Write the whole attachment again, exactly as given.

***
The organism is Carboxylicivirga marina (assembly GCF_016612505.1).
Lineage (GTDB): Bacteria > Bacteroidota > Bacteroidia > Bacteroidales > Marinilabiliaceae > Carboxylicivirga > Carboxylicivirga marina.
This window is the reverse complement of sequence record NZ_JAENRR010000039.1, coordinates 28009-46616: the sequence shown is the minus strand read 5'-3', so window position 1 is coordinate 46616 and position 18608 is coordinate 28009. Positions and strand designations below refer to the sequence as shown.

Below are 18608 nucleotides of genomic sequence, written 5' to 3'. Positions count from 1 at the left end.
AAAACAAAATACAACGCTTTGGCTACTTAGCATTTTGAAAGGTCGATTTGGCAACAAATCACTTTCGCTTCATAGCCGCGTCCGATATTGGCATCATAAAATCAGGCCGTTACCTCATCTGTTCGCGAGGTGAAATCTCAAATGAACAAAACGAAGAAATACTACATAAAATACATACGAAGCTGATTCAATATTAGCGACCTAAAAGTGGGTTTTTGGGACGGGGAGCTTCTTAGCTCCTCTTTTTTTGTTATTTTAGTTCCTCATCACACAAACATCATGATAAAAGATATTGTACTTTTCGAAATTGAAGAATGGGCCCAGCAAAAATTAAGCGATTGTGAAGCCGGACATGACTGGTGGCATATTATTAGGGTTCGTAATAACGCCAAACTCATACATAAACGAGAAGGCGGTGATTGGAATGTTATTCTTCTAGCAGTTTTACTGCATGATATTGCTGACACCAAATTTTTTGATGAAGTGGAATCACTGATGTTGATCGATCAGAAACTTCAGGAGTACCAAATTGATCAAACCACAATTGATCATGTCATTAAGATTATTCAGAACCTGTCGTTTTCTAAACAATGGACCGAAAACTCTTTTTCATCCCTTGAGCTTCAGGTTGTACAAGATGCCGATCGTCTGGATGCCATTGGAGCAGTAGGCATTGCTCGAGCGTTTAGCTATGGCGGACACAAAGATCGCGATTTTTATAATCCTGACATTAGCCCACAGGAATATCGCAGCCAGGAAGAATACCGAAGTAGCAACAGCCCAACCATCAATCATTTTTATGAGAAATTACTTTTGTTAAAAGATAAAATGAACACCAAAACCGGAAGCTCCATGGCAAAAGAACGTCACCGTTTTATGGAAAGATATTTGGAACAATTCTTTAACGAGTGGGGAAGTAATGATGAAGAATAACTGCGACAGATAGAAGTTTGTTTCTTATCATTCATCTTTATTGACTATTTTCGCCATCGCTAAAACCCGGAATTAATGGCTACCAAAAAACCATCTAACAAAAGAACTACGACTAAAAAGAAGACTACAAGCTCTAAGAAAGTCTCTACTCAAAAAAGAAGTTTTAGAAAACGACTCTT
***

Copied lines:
The organism is Carboxylicivirga marina (assembly GCF_016612505.1).
Lineage (GTDB): Bacteria > Bacteroidota > Bacteroidia > Bacteroidales > Marinilabiliaceae > Carboxylicivirga > Carboxylicivirga marina.
This window is the reverse complement of sequence record NZ_JAENRR010000039.1, coordinates 28009-46616: the sequence shown is the minus strand read 5'-3', so window position 1 is coordinate 46616 and position 18608 is coordinate 28009. Positions and strand designations below refer to the sequence as shown.

Below are 18608 nucleotides of genomic sequence, written 5' to 3'. Positions count from 1 at the left end.
AAAACAAAATACAACGCTTTGGCTACTTAGCATTTTGAAAGGTCGATTTGGCAACAAATCACTTTCGCTTCATAGCCGCGTCCGATATTGGCATCATAAAATCAGGCCGTTACCTCATCTGTTCGCGAGGTGAAATCTCAAATGAACAAAACGAAGAAATACTACATAAAATACATACGAAGCTGATTCAATATTAGCGACCTAAAAGTGGGTTTTTGGGACGGGGAGCTTCTTAGCTCCTCTTTTTTTGTTATTTTAGTTCCTCATCACACAAACATCATGATAAAAGATATTGTACTTTTCGAAATTGAAGAATGGGCCCAGCAAAAATTAAGCGATTGTGAAGCCGGACATGACTGGTGGCATATTATTAGGGTTCGTAATAACGCCAAACTCATACATAAACGAGAAGGCGGTGATTGGAATGTTATTCTTCTAGCAGTTTTACTGCATGATATTGCTGACACCAAATTTTTTGATGAAGTGGAATCACTGATGTTGATCGATCAGAAACTTCAGGAGTACCAAATTGATCAAACCACAATTGATCATGTCATTAAGATTATTCAGAACCTGTCGTTTTCTAAACAATGGACCGAAAACTCTTTTTCATCCCTTGAGCTTCAGGTTGTACAAGATGCCGATCGTCTGGATGCCATTGGAGCAGTAGGCATTGCTCGAGCGTTTAGCTATGGCGGACACAAAGATCGCGATTTTTATAATCCTGACATTAGCCCACAGGAATATCGCAGCCAGGAAGAATACCGAAGTAGCAACAGCCCAACCATCAATCATTTTTATGAGAAATTACTTTTGTTAAAAGATAAAATGAACACCAAAACCGGAAGCTCCATGGCAAAAGAACGTCACCGTTTTATGGAAAGATATTTGGAACAATTCTTTAACGAGTGGGGAAGTAATGATGAAGAATAACTGCGACAGATAGAAGTTTGTTTCTTATCATTCATCTTTATTGACTATTTTCGCCATCGCTAAAACCCGGAATTAATGGCTACCAAAAAACCATCTAACAAAAGAACTACGACTAAAAAGAAGACTACAAGCTCTAAGAAAGTCTCTACTCAAAAAAGAAGTTTTAGAAAACGACTCTT